Monday, November 25, 2019

The Most Beautiful Libraries in the World by Jacques Bosser. Photographs by Guillaume de Laubier

Palatial library architecture of Europe and America
Published in 2003, The Most Beautiful Libraries in the World is an attractive 11.5” x 11.5” photographic study of some of the world’s most lavish palaces devoted to reading, research, scholarship, and the preservation of cultural heritage. Given the coffee table format, the photographs by Gillaume de Laubier are likely the book’s main selling point, but the text by Jacques Bosser is equally valuable and quite informative. Through image and text, this duo gives the reader a brief tour of 23 stunning cathedrals to knowledge. The architecture depicted in this volume is all at least a century old, in styles including the baroque, neoclassical, and a touch of art deco provided by the New York Public Library. You won’t find any modern architecture here. (I state that merely as a clarification, not a criticism.) Contrary to its hyperbolic title, the libraries included in the book are all located in Europe (20 of them) and the United States (3 of them). No libraries from Asia, Africa, South America, or Australia are depicted. (That is both a clarification and a criticism.) At the very least they could have included a few Muslim libraries from the Middle East, since they helped keep Western thought alive while Europe was in the Dark Ages. You can’t tell me there are no beautiful libraries in Turkey or Iran, for example.

Both Bosser and de Laubier are more interested in the architecture of these libraries then their contents. Each of the libraries covered is depicted in about seven to ten of de Laubier’s photographs, depending on whether they are full page or of smaller size. There are usually one or two photographs of the main reading room and then several pictures of architectural details such as murals, sculptures, or decorative reliefs. Very few of the photographs show any of the actual treasures held by these libraries. The exception is the National Library of Russia in St. Petersburg, which for some reason is treated differently from the others, with more pictures of documents rather than architectural shots. In addition to the lovely photos, each library gets two or three pages of text by Bosser, who has clearly done his research and delivers a lot of interesting information. He crams so much detail into such a small word count that at times it is difficult to follow his prose. Brevity requires that he assume a fair knowledge of European history on the part of the reader, and he uses architectural terms with which most readers will not be familiar. He really provides a great deal of insight into the history of these important institutions, however, and he also gives a brief description of the prize holdings in their collections. While de Laubier is an excellent photographer, it is really Bosser’s text that makes this book worth its asking price.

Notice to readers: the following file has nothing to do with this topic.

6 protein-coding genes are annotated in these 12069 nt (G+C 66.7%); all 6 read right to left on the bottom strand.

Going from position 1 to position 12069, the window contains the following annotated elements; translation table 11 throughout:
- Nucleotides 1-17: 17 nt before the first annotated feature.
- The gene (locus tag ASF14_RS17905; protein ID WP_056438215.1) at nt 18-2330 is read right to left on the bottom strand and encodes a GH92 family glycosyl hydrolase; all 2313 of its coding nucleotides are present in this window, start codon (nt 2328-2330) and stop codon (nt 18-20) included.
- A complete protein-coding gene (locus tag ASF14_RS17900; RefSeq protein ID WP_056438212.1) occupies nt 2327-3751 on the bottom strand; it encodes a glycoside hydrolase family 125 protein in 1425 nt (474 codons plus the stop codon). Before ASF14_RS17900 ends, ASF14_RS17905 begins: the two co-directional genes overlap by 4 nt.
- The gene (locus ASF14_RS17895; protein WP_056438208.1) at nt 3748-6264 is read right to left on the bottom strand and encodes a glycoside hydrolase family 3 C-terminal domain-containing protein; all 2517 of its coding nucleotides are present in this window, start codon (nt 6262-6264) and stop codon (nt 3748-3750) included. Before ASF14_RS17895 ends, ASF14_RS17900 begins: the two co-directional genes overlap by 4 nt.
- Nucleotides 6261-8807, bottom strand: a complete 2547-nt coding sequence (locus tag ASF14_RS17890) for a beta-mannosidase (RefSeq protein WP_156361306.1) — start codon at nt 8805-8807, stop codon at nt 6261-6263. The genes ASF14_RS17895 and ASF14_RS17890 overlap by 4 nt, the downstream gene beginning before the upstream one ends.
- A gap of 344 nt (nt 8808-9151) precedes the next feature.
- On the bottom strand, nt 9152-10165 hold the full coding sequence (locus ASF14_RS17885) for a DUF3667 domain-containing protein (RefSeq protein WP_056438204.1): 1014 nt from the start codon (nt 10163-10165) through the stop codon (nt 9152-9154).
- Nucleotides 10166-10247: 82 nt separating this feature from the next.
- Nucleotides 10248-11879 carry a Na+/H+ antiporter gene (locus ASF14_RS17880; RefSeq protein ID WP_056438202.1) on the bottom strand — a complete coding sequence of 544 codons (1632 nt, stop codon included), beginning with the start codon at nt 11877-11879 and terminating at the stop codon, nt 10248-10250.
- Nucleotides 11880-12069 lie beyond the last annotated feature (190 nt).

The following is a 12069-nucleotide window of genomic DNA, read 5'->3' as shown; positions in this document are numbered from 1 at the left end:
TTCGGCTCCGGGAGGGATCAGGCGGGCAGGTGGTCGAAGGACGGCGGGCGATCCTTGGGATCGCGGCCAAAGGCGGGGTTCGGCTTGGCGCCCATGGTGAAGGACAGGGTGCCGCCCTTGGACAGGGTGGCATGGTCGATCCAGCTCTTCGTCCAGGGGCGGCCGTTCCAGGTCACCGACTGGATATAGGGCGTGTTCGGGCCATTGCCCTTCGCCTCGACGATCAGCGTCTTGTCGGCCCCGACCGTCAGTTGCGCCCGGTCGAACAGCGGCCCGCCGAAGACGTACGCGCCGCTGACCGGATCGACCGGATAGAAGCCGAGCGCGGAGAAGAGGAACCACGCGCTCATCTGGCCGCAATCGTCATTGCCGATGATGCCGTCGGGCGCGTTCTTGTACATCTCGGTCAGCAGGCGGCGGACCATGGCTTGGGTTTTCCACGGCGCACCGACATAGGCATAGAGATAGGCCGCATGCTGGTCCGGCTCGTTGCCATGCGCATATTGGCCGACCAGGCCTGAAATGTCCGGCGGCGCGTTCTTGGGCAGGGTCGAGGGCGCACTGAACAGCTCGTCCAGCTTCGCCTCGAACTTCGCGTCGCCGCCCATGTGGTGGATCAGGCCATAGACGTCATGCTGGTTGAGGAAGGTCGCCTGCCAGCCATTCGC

A better book on this subject is photographer Massimo Listri’s The World’s Most Beautiful Libraries, published by Taschen in 2019, but that is a mammoth, large-format twenty-pounder that costs four or five times as much as this book. It also suffers from the same myopic favoritism toward Western civilization, but at least it includes a few libraries in South America. For library lovers not willing to spend a fortune on a photography book, Bosser and de Laubier’s The Most Beautiful Libraries in the World is a very good volume that at least serves as a reasonably satisfying substitute for the experience of touring these amazing libraries in person.
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